# Incorporating Prior Knowledge in Fuzzy c-Regression Models

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```					 Incorporating Prior Knowledge in
Fuzzy c-Regression Models
— Application to System
Identification
Janos Abonyi, Robert Babuska,
Tibor Chovan, Ferenc Szeifert
University of Veszprém, Department of Process
Engineering, P.O. Box 158, H-8201, Hungary
www.fmt.vein.hu/softcomp
Outline
•   Fuzzy clustering
•   Fuzzy c-regression method
•   Application to system identification
•   What makes a good fuzzy system ?
•   Constrained fuzzy c-regression clustering
•   Discussion and Conclusion

Department of Process Engineering,   2
University of Veszprem,
Fuzzy Clustering
• CLUSTERS:
– Groups with uncertain boundaries
– Each item has some membership in all groups

• A method to classify items into groups upon
a SIMILARITY CRITERION.

Department of Process Engineering,   3
University of Veszprem,
Concept of fuzziness
A real-life example                                Warm room example

Wife: Do you love me?                     1

Husband (Boolean logician): Yes.                                           Fuzzy
Wife: How much?
                                     Crisp

0
10           15        20       25         30
Temperature [°C]

Department of Process Engineering,                         4
University of Veszprem,
Fuzzy c-regression clustering
y

x

Rule i:    IF x is Ai THEN y = i x

PROBLEM: HOW TO CALCULATE i and Ai ?

Department of Process Engineering,       5
University of Veszprem,
The original algorithm
• The regression models                                     yk  f i ( x k , i )

• The prediction error (distance)                          Ei,k (θi )  ( yk  fi (xk , θi ))2

c      N
• The objective function                                  Em (U,{θi }      i,k m Ei,k (θi )
i 1 k 1
• The algorithm:
0., Initialisation
1., arg min Em (U,{θi }                       (weighted LS)
θi
1
 i , k (l )                                     , 1  i  c, 1  k  N
2.
 j 1
c
Ei,k / E j,k 2 /(m1)

Department of Process Engineering,                             6
University of Veszprem,
Application to system identification
• NARX model
yk  f (x k )  f ( yk 1, , yk  n y 1,uk  nd , , uk  nu  nd 1, )

• Example: First-order Hammerstein system

u                          v                  0.1z 1      y
vu   2                 G( z ) 
1  0.9 z 1

rl : IF [uk , yk 1] is Al THEN            yk  al yk 1  bl uk  cl

Department of Process Engineering,                     7
University of Veszprem,
What is the problem?
1

0.8

0.6

vs and i   0.4

0.2

0

-0.2

-0.4
0   0.1   0.2   0.3   0.4   0.5    0.6   0.7   0.8   0.9   1
u(k)

a      b      c
0.8999 0.0824 -0.0131
0.8988 0.0794 -0.0025
0.8991 0.1382 -0.0420
Department of Process Engineering,                       8
University of Veszprem,
What makes a good fuzzy system?
Accuracy
Approximation or Classification error
Certainty degree
Local models/global models !!!

Transparency and Interpretability
Moderate number of rules
Distinguishability!!!
Normality
Coverage

Department of Process Engineering,   9
University of Veszprem,
Explicit use of prior knowledge:
 Constrained parameter estimation
• Rule-consequents define a convex region (polytope).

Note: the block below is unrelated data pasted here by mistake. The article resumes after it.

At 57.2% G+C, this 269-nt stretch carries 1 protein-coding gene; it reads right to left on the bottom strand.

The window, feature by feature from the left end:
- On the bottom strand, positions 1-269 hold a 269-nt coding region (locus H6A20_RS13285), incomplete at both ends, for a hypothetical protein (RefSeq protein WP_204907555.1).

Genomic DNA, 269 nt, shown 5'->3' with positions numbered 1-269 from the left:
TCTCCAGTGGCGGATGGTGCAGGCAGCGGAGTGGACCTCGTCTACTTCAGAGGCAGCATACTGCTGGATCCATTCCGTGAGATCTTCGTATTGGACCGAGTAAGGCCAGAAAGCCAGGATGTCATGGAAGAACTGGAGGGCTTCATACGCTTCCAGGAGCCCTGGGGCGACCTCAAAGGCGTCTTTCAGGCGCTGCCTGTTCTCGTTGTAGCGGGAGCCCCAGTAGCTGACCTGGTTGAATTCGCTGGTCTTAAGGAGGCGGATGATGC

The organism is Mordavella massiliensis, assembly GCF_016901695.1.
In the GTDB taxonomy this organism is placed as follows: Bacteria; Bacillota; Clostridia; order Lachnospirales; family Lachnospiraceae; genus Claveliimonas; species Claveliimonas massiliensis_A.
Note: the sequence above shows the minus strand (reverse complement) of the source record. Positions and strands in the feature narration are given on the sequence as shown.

• This polytope can be constrained by global linear
constraints.

• The individual rule-consequents can be constrained
separately local linear constraints.

Knowledge: The rule consequents should be different
   relative linear constraints.
Department of Process Engineering,   10
University of Veszprem,
Graphical representation
rl : IF [uk , yk 1] is Al THEN                      yk   l ,1 yk 1   l ,2uk   l ,3
Global constraints

i,2
[3,1 ,3,2 ]

[4,1 ,4,2 ]

1,2 <4,2                                  [2,1 ,2,2 ]

Local constraints

[1,1 ,1,2 ]
Relative
constraints
i,1
Department of Process Engineering,                                11
University of Veszprem,
Quadratic programming
1 T       T 
min   H   d  

2            
  
• H and d contain the measured input-output data
•  and  represents the a priori knowledge based
constraints

Department of Process Engineering,   12
University of Veszprem,
Applied Constraints
• Upper and lower bounds:
nb

b        i
l

K min 
l              i 1
na
 K max
l

1   ail
i 1

• Inequality constraints for QP:
    na
l
nb
K   l
min
1   ai    bil  0
         
 i 1  i 1
    na
l
nb
K   l
max
1   ai    bil  0
         
 i 1  i 1

Department of Process Engineering,   13
University of Veszprem,
This is a good fuzzy model !
1

0.8

0.6

vs and i   0.4

0.2

0

-0.2

-0.4

-0.6

-0.8
0   0.1    0.2   0.3   0.4   0.5    0.6   0.7   0.8   0.9   1
u(k)

a      b      c
0.8996 0.0204 0.0151
0.8996 0.0408 -0.0025
0.8996 0.1560 -0.0590
Department of Process Engineering,                    14
University of Veszprem,
Conclusions
Expert                Mechanistic                       Measured
knowledge               knowledge                           data

Model       Parameter             Steady-state data      Dynamic data
structure    constraints              and model         and (local) model

Optimization

Model

Accuracy,             Interpretability,                Generalisation
performance              applicability                   (wide range)
Department of Process Engineering,                  15
University of Veszprem,

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